Quick note on the new window thing – I really like that you add the “_blank” html to your tags because often I’m not finished reading what’s on your blog when clicking on your links and would rather just X out of the new window instead of having to click Back multiple times. Just my opinion though.

  40. I’m a adult Korean adoptee, raised in rural MN. I have three siblings who are the bio kids of my parents, but I’m not the youngest or the only girl; I’m #3 of 4 and 1 of 2 girls. I believe I found your blog via Made in Korea a few years ago when I was at the beginning of examining how adoption fits into my life – I had always thought they were separate and that adoption was a finite experience! Your blog (and others) are such a helpful guide for me, as I think about the hard questions and come to the even harder conclusions. Every time I think about how your blog helped relieve me of my isolation about race, adoption and other related issues, my eyes well-up with tears of appreciation. I loved the being married to HM. It was a very helpful reference for my husband. Adoption is definitely integrated into my life. Check out the org I now work for Thank you, thank you, thank you.

  41. Long time reader and commenter here. White father to two Korean adoptee sons, now 5 and 7. They are half-bio siblings. Our younger son not having been planned on our part. So far as we know their mother was a teenager at the time of their births. We live in Northern California.
    I have also experienced the influence of adoption in that two of my bio siblings were adopted to other families. I have reunited with one of them.
    I keep myself in a fairly constant state of at the minimum intellectual turmoil about adoption in the hope that it improves my parenting. Your input has been an important asset and greatly appreciated. My perspective is very different than it was when this began.
    I don’t remember how I found your blog. Probably via Google.
    I have no suggestions as to format or subjects. I’d rather you chose them.

  42. I’m a mental health social worker from London – I’m also a foster carer, mostly fostering short-term emergency placements and often foster children with very different backgrounds from myself and my partner. I think you might have found me before I found you but I love the thoughtfulness and insight that your posting gives me on many different levels.
    As for the content – whatever you find interesting and stimulating works best, I think!

  43. I’m a mom of one bio child and two adopted Ethiopian kids.I was born in Argentina and I come from a very mixed background (my mom is Mexican, my father was Italian) Even when I’m white, here in the US I’ve been labeled as “latina”. I’m an immigrant with immigrant children and come from parents that immigrate to my native country, same as my husband…
    I’ve been reading your blog for a while, but I don’t remember how I got here… Sometimes I agree with your posts, sometimes I don’t, but they always make me think for which I’m grateful.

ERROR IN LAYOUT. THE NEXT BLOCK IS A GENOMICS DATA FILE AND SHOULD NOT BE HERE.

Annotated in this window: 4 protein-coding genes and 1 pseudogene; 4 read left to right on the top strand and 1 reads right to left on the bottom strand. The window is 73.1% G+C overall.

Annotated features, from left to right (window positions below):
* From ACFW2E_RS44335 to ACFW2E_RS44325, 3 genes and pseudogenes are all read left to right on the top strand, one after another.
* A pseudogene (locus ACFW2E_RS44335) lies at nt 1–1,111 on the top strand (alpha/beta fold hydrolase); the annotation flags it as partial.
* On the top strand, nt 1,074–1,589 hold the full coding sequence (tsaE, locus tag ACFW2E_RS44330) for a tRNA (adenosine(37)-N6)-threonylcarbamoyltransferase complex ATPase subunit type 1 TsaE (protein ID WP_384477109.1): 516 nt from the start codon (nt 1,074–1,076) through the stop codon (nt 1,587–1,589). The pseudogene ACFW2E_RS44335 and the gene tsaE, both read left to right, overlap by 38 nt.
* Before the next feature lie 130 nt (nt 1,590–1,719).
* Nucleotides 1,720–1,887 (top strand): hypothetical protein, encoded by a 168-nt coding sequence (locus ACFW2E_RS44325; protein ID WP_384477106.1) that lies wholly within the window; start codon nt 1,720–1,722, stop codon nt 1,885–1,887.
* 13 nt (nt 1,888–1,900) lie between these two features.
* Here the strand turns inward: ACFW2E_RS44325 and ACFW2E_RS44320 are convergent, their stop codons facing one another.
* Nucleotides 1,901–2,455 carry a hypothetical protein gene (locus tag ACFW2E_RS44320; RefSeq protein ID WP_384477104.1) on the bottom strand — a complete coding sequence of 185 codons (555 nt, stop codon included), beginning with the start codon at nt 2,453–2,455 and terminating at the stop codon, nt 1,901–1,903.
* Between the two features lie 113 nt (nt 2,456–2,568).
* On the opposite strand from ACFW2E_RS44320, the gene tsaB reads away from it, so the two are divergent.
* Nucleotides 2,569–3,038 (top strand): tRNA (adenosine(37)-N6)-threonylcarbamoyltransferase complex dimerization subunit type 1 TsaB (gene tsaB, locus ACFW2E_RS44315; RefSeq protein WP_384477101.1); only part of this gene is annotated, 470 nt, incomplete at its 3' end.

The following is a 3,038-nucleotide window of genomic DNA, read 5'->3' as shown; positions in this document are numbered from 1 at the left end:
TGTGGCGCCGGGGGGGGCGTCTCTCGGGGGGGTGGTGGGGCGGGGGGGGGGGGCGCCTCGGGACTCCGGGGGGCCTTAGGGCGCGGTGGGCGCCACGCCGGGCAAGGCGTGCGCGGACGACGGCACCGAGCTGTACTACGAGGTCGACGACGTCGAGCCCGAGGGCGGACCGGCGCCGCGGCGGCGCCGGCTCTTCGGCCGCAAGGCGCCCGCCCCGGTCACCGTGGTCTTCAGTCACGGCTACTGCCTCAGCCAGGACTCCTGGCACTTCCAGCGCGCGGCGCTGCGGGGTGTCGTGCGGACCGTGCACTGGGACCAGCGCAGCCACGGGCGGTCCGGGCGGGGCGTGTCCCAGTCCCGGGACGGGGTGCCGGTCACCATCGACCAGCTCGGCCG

I’m more interested in transracial adoption.

  44. Hi–I’ve been reading here for quite a while. I’m an American, living in Australia. I have no links whatsoever to adoption, but I’m a sociologist of race and ethnicity so I’m curious about transracial adoption in particular. I appreciate you sharing your experiences as an adult adoptee, and I enjoy your links. As an African American who grew up in a White community, I also appreciate your discussions of racism. I can’t remember how I got here, but I’ve been reading for a long time now. ๐Ÿ™‚ Hope you don’t mind!

  45. Hi, I am a adoptive mom of a 5 yo little girl from Korea and 2 biol children as well. I am also so a psychiatrist. Been reading for several yrs, so can’r remember how I initially found the blog. I enjoy your perspective and have learned so much from your writing

  46. I work at a non-profit, non-partisan research organization on topics related to child well-being, especially child welfare. I’m also the white adoptive mom to a 4-year-old who is part white, part Latina whom we adopted at birth domestically through a private agency. It’s an open adoption. I have also been a foster parent for my county’s child welfare agency for just over a year. So far we have had 2 placements, both pairs of siblings, both emergency placements.
    An acquaintance who had a “waiting adoptive parent” type of blog had linked to you.
    Re the window issue: Could expanded, commented posts appear in the same window, but could external URLs pop up in a new window?
    I am interested in all kinds of ethical issues related to adoption. I’m also interested in books, including fiction, related to adoption and foster care. (I’ve been trying to track the books I’ve read at: .) Thanks for your thoughts, links, and book suggestions!

Share your thoughts

Fill in your details below or click an icon to log in: Logo

You are commenting using your account. Log Out /  Change )

Google photo

You are commenting using your Google account. Log Out /  Change )

Twitter picture

You are commenting using your Twitter account. Log Out /  Change )

Facebook photo

You are commenting using your Facebook account. Log Out /  Change )

Connecting to %s